Recently, I met a mother facing a complex set of challenges. Patricia Gutierrez is a single mom raising three children in San Mateo County, just north of Stanford. Gutierrez has a limited income, but until a few months ago, it was OK: She was able to afford to live nearby because her family was sharing an apartment with her sister and her sister’s four children.
The apartment allowed the family to stay near the medical care team at Lucile Packard Children’s Hospital Stanford that has been caring for Gutierrez’s youngest child, 5-year-old Joy, who was born with a genetic disease that causes blindness.
Then, earlier this year, the family’s world was upended. My latest story in Stanford Medicine magazine explains:
‘She likes to be independent,’ Gutierrez says of Joy, who was beginning to learn her Braille letters in preschool and was becoming adept at using a white cane to navigate the shadowy world apparent through her extremely limited vision. ‘If it’s hard, she wants to try.’
But in June, Gutierrez and her sister received an eviction notice on their shared apartment. By early August, unable to find housing she could afford, Gutierrez and her children were living in a shelter 12 miles from their old neighborhood. Joy misses their apartment, their neighborhood, and her aunt and cousins. She keeps asking why they can’t move home. ‘She wants to go back,’ Gutierrez says. ‘It’s been very hard.’
Gutierrez’s story isn’t unusual; many families with chronically ill children are being pressured by the Bay Area’s skyrocketing housing costs. Physicians at Packard Children’s, including Joy’s doctor, pediatric ophthalmologist Deborah Alcorn, MD, and Lisa Chamberlain, MD, a longtime physician advocate for kids in need, are concerned:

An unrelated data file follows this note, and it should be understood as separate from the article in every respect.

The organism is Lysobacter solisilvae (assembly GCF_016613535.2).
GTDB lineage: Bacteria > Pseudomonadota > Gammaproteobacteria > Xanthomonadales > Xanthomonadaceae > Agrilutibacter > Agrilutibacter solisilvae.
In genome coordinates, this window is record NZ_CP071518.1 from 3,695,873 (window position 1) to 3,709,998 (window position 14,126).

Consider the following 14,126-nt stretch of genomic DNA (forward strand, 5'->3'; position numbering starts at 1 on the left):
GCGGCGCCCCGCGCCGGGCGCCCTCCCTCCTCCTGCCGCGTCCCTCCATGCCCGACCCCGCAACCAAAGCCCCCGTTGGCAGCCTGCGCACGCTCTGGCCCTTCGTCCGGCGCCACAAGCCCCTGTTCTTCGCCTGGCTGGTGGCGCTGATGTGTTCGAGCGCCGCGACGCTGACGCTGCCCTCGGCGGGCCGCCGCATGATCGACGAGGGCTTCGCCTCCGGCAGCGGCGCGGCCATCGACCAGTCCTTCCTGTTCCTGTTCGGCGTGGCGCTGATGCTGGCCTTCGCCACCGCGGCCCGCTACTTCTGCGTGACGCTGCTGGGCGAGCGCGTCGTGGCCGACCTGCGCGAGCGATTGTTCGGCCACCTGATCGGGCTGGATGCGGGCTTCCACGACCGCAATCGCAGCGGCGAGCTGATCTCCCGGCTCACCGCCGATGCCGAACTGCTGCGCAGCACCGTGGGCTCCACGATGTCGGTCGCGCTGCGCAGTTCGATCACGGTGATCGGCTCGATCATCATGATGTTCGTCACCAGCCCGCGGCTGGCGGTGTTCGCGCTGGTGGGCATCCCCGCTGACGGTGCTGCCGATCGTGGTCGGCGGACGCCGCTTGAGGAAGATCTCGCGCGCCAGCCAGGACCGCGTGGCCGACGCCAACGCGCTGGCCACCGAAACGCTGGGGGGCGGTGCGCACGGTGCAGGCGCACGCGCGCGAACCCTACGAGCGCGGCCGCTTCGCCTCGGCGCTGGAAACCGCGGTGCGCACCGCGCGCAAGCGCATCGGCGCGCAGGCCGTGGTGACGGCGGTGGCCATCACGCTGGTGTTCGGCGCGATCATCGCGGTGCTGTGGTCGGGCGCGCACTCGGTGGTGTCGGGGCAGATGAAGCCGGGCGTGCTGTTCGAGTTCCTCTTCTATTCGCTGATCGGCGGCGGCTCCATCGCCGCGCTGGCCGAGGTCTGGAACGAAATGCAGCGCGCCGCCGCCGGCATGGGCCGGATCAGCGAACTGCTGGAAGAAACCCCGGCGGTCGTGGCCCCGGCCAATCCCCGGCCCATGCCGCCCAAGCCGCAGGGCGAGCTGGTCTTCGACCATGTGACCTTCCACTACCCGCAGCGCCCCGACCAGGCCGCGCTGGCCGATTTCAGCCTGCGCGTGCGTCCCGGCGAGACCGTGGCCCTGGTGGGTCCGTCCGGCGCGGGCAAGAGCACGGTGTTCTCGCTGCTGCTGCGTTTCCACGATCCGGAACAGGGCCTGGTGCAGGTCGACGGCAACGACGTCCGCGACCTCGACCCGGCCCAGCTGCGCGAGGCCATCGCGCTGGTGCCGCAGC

Chamberlain worries that the financial engine of Silicon Valley is leaving a lot of families behind. ‘Because of our economy, we’re facing really significant risks right now,’ she says. There’s more food insecurity as families shift their incomes to meet rising rents, many extended families are crowded into small apartments, and parents often face very long commutes to reach their jobs. All of these elements of the housing crisis can hurt kids’ health.
The broader outlook is important to doctors on the ground, Alcorn says. ‘You don’t just take care of the child; you kind of inherit the whole family,’ she says. ‘I want to do more than just ophthalmology for kids. It’s not like I’m just coming in, checking their eyes and they’re out the door.’
My article, and the video above, tell more of the Gutierrez family’s story.
Previously: Stanford Medicine magazine puts spotlight on pediatric care, Local knowledge key to building healthier communities, Spotlight on homelessness: What medical providers can do and How your neighborhood can affect your health: A real-life experiment from Sweden
Thumbnail photo by Leslie Williamson